Renaissance: Linear Perspective Essay example

1759 Words Sep 27th, 2013 8 Pages
Renaissance: Linear Perspective
Maurice Young
July 21, 2013
Sara Shreve

Renaissance: Linear Perspective One of the major roles of the artist is to enable the viewer to see the world in a new and innovative way. This task was a major challenge for the Renaissance artist before the 14th century on account of the artist not having the eyes to see or the skills to introduce the world to linear perspective. Smarthistory (2013) states that linear perspective “creates an illusion of space from a single, fixed viewpoint. This suggests a renewed focus on the individual viewer, and we know that individualism is an important part of the Humanism of the Renaissance” (para. 3). Although beautiful and true to the style of the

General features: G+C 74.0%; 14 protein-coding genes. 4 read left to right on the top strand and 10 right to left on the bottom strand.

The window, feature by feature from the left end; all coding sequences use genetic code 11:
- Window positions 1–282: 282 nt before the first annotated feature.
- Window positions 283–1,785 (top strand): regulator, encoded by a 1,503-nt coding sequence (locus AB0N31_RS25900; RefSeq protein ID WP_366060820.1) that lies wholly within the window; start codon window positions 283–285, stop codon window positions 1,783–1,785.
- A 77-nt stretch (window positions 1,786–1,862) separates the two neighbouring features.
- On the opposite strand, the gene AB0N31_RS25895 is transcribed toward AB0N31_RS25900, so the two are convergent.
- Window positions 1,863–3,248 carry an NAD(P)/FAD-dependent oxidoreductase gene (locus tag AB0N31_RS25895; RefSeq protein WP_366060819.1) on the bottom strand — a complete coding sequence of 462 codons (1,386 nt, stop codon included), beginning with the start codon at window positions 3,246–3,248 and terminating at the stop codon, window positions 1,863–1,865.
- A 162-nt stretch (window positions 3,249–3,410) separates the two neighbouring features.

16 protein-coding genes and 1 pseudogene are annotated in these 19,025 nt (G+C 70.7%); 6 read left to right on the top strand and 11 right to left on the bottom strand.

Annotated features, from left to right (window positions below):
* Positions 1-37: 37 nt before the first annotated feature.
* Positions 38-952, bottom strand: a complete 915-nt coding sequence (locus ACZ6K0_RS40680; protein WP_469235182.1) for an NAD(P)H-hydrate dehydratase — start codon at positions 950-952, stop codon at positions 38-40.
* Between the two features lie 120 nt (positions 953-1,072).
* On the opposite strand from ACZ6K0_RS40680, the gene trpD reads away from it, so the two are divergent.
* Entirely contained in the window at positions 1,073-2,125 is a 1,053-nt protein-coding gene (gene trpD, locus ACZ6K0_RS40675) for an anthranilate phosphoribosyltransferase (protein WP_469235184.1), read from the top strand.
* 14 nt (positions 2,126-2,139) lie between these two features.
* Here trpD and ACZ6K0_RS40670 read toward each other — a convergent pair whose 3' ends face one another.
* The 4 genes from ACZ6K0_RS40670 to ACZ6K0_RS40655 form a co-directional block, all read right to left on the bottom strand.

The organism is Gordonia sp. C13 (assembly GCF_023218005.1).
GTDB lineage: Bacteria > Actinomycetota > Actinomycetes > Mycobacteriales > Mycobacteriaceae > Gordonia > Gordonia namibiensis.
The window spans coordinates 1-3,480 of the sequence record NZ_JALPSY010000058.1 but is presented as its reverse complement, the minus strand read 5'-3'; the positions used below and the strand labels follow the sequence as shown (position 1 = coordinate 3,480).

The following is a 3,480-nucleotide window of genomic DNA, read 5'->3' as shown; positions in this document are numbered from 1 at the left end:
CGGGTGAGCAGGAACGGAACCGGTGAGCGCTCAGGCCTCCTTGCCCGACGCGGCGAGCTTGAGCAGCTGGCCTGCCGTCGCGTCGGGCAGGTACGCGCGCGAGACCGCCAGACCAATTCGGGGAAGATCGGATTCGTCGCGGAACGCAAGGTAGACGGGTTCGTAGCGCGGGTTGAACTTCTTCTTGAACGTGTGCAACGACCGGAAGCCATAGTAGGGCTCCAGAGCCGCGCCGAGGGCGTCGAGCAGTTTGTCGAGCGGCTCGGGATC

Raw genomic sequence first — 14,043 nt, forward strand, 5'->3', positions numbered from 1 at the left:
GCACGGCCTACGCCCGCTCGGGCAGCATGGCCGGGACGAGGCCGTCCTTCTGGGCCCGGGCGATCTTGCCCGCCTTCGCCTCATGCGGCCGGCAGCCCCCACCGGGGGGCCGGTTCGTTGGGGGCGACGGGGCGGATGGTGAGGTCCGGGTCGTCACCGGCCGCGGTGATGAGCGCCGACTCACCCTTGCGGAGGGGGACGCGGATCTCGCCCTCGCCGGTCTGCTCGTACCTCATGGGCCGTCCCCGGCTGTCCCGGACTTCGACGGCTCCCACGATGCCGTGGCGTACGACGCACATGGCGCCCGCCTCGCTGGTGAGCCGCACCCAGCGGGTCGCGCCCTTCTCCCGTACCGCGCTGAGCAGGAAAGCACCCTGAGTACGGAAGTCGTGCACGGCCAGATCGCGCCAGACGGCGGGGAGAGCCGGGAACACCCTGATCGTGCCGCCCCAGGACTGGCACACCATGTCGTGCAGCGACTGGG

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[pic] Fig. 2 1425 The Baptism of the Neophytes Masaccio Oil on canvas Brancacci Chapel, Santa Maria Del Carmine An example of his implementation of linear perspective would be The Baptism of the Neophytes. Masaccio paintings were said to have lots of volume and depth because of how his mountains and buildings diminish into the distance making the painting come alive. Although classically painted in the religious style of the times, In The Baptism of the Neophytes, The viewer can see linear perspective by the mountains and human figures overlapping and receding into the distance which leads to the “vanishing point”. Masaccio also depicts real human emotion to a real human event in his painting with lots of movement (Art and the Bible, 2005). Leonardo da Vinci (1452-1519) was known as the master of linear perspective who’s most famous paintings that he skillfully applied the technique are The Last Supper and the Mona Lisa. [pic] Fig. 3 1495-1498 The Last Supper Leonard da Vinci Tempera on gesso, pitch and mastic Santa Maria delle Grazie, Milan In The Last Supper, Da Vinci introduces one- point linear perspective which (2013) defines as an artist technique to display three-dimensional figures and space on a two-dimensional surface. In Da Vinci’s painting, The Last Supper analyses have

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